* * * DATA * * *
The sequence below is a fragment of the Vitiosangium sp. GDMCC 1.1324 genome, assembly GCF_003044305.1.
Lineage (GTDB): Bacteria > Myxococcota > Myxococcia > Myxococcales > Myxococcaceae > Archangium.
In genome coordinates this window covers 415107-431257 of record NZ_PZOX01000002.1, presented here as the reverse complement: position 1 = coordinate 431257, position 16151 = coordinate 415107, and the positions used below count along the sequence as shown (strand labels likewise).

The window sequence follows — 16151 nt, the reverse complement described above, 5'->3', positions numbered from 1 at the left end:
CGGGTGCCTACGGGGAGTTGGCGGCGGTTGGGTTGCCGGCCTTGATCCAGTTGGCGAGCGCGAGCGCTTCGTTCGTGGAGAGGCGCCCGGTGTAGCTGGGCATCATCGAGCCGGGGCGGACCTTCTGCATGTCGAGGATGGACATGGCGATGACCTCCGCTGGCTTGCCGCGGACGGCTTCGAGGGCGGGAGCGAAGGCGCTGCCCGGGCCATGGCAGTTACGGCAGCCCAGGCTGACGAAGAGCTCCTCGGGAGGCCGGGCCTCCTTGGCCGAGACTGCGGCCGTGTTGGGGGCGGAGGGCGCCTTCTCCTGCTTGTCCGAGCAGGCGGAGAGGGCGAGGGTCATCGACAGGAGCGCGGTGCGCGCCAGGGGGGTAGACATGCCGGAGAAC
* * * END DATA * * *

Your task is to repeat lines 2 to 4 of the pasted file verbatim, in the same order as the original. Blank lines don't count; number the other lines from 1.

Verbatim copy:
Lineage (GTDB): Bacteria > Myxococcota > Myxococcia > Myxococcales > Myxococcaceae > Archangium.
In genome coordinates this window covers 415107-431257 of record NZ_PZOX01000002.1, presented here as the reverse complement: position 1 = coordinate 431257, position 16151 = coordinate 415107, and the positions used below count along the sequence as shown (strand labels likewise).

The window sequence follows — 16151 nt, the reverse complement described above, 5'->3', positions numbered from 1 at the left end: